That being said, Pacheco expects the game against Bloomington to be close.
“Personally, I think it’s a toss-up,” Pacheco said. “I would be surprised if it’s a blowout.”
A year ago, Grand Terrace won 2-1 and the teams tied the other game 0-0, Grand Terrace’s only league blemish. In three years, only one of six games between the teams has been decided by more than one goal.
This weekend, there are 2 high school wrestling tournaments, held just 12 miles apart. Can they both survive?
Time will tell.
Originally, there was the San Bernardino County Championships, which had been held at Arroyo Valley years ago. When Arroyo Valley ended its program and director Oscar Briseno started coaching at Bloomington, Bloomington became involved and they moved the event to Jurupa Hills, where is was called the Inland Empire Tournament of Champions.
Well, Briseno isn’t at Bloomington any more, and took his part of the tournament,, San Bernardino County championships, to Grand Terrace.
So two 1-day tournaments will be held on the same day, one at Jurupa Hills one at Grand Terrace.
Bloomington coach Vince LaFarge thinks so. His tournament will only be about 14 teams and he wants to keep it to no more than 16 teams in the future.
“I probably didn’t do a good job of being aggressive recruiting teams,” LaFarge said. “But we have some really quality teams and our top 8 is really solid.”
Thursday’s prep football games
Chaffey (1-0) vs. Riverside Patriot (0-0), at Rubidoux HS, 7 p.m.: The Tigers are led by senior RB Michael Dean who rushed for 320 yards and four touchdowns last week in a win over Lakeside. This will be the opener for Patriot which is coming off a 6-5 season with a first round playoff loss to Vista del Lago. Top players are QB John Holder, RB Miguel Alvarez and WR Samuel Cortez — all seniors.
Venice (1-0) at Upland (1-0), 7 p.m.: The Highlanders cruised past Palmdale Knight 49-6 in their opener. Junior standout Nathan Tilford saw minimal playing time in that game after injuring his back. Darreyon Jones rushed for 216 yards and two touchdowns on 15 carries in his absence. Venice was a 28-21 winner over Granada Hills in its opener. Key players are QB Alex De La Cruz, OL Enrique Luna and WR-DB Pierce McLurkin.
: Bloomington (0-0) vs. Ontario (1-0) at Montclair HS, 7 p.m.: Like last year, Ontario opened the season with a win against Garey, then faced Bloomington, playing its first game. Bloomington won last year’s game 28-7 for the team’s only win. It’s different this year as Ontario coach John Kusleika is in his second season, while Bloomington coach Brian Kidd is in his first. Kidd, who plans on passing more this year, has only one starter player back at the same position they played last year, so limiting mistakes will be key. The Bruins will be focusing on slowing Ontario QB Cameron Poe, who ran for 190 yards and three touchdowns last week.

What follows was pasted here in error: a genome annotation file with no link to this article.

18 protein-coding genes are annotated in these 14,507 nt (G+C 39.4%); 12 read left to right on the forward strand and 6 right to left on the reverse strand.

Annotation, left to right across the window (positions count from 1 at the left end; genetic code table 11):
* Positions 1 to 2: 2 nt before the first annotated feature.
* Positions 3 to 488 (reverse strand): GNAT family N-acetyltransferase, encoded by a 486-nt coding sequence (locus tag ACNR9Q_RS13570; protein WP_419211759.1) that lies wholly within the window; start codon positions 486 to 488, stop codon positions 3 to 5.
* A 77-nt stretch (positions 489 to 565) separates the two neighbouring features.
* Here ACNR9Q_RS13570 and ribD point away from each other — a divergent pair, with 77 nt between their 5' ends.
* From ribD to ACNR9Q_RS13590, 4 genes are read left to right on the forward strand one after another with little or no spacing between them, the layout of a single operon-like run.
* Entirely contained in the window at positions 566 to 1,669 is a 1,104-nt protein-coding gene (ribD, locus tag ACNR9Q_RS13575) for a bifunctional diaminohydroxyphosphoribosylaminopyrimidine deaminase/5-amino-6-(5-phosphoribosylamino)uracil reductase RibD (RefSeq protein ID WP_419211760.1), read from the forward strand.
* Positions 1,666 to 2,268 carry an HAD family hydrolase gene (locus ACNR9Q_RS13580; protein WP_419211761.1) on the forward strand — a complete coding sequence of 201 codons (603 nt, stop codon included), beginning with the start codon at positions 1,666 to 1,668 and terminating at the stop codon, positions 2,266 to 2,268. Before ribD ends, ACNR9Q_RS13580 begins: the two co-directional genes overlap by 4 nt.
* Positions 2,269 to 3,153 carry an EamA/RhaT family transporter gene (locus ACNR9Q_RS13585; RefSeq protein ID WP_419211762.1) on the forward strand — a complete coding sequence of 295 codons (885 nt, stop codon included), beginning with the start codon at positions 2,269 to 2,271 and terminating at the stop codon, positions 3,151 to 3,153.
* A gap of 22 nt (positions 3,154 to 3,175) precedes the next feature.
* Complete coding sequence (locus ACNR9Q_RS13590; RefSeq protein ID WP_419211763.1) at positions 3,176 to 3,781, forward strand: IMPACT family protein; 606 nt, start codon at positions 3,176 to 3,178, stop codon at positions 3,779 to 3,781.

Eisenhower (0-1) at Newport Beach Newport Harbor (0-0), 7 p.m.: It was a rough start to the season for Eisenhower, which was routed by 52-14 by a Sultana team that went 2-8 last year. Coach Mike Clark had only seven players in that game who had ever played a varsity down before and only one who had started. Clark said he wasn’t pleased with the way “it got away” from them last week and the fatigue. They were hurt by injuries. LB/P Edgar Inchaurregui tore his ACL in pregame warm-ups and is lost for the season. WR/DB Lomario Howard missed the game with a groin strain, but Clark hopes to have him back this week.
Maybe you saw in the paper or on our website that the coach who built the Bloomington High wrestling program into a CIF-SS champion, Gabe Schaefer, is leaving.
Above, Schaefer talks about winning the CIF-SS Individual Tournament team title for the first time this season.
Here are my thoughts. I have a huge amount of respect for Gabe as a coach and his ability to build a winning program with kids who were willing and able, but did not have much experience before high school.
I don’t blame him for leaving for Clovis, the most powerful program in the state. He is not a casual wrestling coach, so the opportunity to coach the best team in the state is hard to pass up, so I don’t blame him.
He will be missed (by the school and by me). But when Schaefer last year brought on Vince LaFarge, who was a big part of the coaching success at Covina Northview, he made for a smoother transition. It’s hard to say that LaFarge will be able to continue the success that Schaefer started. It could be better, or not quite as good. But it will be good. LaFarge is a veteran coach who has had a year for the kids to know him.
The kids just need to stick with him. His success in his career speaks for itself, and hopefully the Bloomington kids will listen.
It’s been eight years since Brian Kidd was a head football coach, but on Friday he was officially introduced as Bloomington’s new coach. Kidd was confirmed at Thursday night’s school board meeting.